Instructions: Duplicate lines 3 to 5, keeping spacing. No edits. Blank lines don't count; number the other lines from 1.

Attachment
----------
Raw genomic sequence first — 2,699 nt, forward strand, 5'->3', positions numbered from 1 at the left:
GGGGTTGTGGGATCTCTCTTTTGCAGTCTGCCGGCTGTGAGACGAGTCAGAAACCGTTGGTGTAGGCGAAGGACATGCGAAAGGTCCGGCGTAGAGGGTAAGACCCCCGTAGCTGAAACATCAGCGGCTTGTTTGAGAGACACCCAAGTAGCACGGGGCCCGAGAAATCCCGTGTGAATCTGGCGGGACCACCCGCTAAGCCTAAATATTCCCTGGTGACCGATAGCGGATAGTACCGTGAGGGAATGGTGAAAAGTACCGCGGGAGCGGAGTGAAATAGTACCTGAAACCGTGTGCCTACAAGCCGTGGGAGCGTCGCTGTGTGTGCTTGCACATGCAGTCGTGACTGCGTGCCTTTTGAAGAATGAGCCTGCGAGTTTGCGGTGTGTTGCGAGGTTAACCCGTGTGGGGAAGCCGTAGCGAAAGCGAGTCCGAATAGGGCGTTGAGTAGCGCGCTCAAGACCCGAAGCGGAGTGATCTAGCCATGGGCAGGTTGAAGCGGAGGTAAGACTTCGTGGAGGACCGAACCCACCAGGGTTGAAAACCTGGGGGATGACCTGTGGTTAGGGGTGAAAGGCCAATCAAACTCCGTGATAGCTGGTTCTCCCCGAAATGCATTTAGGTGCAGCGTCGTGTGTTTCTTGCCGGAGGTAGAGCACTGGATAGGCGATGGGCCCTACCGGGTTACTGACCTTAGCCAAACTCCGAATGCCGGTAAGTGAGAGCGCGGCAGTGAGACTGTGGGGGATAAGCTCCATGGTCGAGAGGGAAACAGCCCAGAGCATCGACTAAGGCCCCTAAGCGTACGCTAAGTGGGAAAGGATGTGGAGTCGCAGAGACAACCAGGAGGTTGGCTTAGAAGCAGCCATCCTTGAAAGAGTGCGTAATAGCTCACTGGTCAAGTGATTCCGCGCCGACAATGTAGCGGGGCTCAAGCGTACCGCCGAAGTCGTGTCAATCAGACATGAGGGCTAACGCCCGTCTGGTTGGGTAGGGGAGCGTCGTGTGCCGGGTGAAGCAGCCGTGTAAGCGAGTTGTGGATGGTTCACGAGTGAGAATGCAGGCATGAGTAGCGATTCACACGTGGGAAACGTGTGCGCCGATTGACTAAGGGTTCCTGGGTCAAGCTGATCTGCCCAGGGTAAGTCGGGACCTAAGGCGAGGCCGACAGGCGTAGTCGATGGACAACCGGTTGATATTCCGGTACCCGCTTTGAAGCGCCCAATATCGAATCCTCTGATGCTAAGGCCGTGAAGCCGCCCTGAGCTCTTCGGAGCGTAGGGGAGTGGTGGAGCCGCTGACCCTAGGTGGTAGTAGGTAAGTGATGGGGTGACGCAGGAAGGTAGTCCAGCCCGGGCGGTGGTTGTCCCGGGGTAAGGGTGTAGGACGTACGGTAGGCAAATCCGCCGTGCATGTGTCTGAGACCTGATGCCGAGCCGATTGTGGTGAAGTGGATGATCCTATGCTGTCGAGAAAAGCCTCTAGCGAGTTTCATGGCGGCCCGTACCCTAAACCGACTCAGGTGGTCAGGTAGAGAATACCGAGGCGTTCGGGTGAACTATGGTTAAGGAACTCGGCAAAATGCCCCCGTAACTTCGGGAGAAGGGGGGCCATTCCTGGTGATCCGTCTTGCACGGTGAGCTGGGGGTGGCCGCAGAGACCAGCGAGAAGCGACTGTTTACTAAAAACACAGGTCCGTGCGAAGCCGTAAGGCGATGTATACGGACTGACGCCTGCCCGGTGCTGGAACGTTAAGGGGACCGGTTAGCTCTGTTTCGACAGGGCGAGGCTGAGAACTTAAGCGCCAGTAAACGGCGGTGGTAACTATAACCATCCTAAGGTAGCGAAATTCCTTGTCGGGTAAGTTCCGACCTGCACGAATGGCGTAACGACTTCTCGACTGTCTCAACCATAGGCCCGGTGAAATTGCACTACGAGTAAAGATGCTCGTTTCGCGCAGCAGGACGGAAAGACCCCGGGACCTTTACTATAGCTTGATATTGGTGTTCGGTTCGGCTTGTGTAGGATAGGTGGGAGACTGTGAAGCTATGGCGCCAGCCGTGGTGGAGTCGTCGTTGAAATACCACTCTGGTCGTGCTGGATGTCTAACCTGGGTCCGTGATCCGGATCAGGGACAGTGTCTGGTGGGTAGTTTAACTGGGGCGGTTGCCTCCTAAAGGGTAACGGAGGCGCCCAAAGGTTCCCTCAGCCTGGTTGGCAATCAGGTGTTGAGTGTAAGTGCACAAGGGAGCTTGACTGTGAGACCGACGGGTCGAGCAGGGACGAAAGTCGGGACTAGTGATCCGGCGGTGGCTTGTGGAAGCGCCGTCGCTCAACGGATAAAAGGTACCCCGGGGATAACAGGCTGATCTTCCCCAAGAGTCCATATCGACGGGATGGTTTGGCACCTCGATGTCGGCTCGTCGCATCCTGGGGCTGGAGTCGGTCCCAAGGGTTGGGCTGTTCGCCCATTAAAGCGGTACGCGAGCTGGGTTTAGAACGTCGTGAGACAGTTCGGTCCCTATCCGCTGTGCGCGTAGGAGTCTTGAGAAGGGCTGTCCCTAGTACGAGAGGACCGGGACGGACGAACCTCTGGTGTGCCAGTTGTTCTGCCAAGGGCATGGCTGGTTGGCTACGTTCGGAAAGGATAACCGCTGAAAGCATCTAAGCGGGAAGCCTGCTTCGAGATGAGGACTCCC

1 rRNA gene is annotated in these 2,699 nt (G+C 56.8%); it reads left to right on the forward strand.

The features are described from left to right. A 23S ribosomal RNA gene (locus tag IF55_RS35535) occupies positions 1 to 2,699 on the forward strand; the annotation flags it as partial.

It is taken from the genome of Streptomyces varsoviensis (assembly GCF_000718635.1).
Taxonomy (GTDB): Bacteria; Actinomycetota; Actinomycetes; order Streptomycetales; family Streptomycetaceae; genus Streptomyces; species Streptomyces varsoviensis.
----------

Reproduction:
1 rRNA gene is annotated in these 2,699 nt (G+C 56.8%); it reads left to right on the forward strand.

The features are described from left to right. A 23S ribosomal RNA gene (locus tag IF55_RS35535) occupies positions 1 to 2,699 on the forward strand; the annotation flags it as partial.

It is taken from the genome of Streptomyces varsoviensis (assembly GCF_000718635.1).